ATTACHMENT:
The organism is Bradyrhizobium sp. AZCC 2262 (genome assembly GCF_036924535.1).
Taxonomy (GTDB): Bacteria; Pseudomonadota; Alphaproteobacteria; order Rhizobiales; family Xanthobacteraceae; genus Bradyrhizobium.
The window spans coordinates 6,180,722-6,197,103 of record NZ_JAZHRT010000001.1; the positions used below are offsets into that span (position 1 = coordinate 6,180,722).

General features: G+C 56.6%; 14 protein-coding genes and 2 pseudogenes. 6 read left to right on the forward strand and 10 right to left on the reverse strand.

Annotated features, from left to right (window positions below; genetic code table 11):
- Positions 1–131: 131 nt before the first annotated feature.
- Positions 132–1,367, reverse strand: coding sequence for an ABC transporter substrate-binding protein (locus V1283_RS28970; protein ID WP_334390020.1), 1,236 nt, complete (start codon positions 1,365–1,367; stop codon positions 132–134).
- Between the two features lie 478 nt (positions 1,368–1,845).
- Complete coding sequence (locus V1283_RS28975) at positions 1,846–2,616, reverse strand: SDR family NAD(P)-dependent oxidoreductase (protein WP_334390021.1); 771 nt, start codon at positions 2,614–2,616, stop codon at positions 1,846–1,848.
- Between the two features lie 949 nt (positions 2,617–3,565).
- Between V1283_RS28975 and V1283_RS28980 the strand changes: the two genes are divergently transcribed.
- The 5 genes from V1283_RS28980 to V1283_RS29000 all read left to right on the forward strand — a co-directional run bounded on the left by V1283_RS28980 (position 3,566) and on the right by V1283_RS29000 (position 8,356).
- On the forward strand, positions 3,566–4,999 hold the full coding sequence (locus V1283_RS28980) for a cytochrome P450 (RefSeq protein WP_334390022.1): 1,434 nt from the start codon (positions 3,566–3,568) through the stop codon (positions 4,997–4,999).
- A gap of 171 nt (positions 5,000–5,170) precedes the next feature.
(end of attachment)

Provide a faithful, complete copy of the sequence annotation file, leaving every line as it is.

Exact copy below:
The organism is Bradyrhizobium sp. AZCC 2262 (genome assembly GCF_036924535.1).
Taxonomy (GTDB): Bacteria; Pseudomonadota; Alphaproteobacteria; order Rhizobiales; family Xanthobacteraceae; genus Bradyrhizobium.
The window spans coordinates 6,180,722-6,197,103 of record NZ_JAZHRT010000001.1; the positions used below are offsets into that span (position 1 = coordinate 6,180,722).

General features: G+C 56.6%; 14 protein-coding genes and 2 pseudogenes. 6 read left to right on the forward strand and 10 right to left on the reverse strand.

Annotated features, from left to right (window positions below; genetic code table 11):
- Positions 1–131: 131 nt before the first annotated feature.
- Positions 132–1,367, reverse strand: coding sequence for an ABC transporter substrate-binding protein (locus V1283_RS28970; protein ID WP_334390020.1), 1,236 nt, complete (start codon positions 1,365–1,367; stop codon positions 132–134).
- Between the two features lie 478 nt (positions 1,368–1,845).
- Complete coding sequence (locus V1283_RS28975) at positions 1,846–2,616, reverse strand: SDR family NAD(P)-dependent oxidoreductase (protein WP_334390021.1); 771 nt, start codon at positions 2,614–2,616, stop codon at positions 1,846–1,848.
- Between the two features lie 949 nt (positions 2,617–3,565).
- Between V1283_RS28975 and V1283_RS28980 the strand changes: the two genes are divergently transcribed.
- The 5 genes from V1283_RS28980 to V1283_RS29000 all read left to right on the forward strand — a co-directional run bounded on the left by V1283_RS28980 (position 3,566) and on the right by V1283_RS29000 (position 8,356).
- On the forward strand, positions 3,566–4,999 hold the full coding sequence (locus V1283_RS28980) for a cytochrome P450 (RefSeq protein WP_334390022.1): 1,434 nt from the start codon (positions 3,566–3,568) through the stop codon (positions 4,997–4,999).
- A gap of 171 nt (positions 5,000–5,170) precedes the next feature.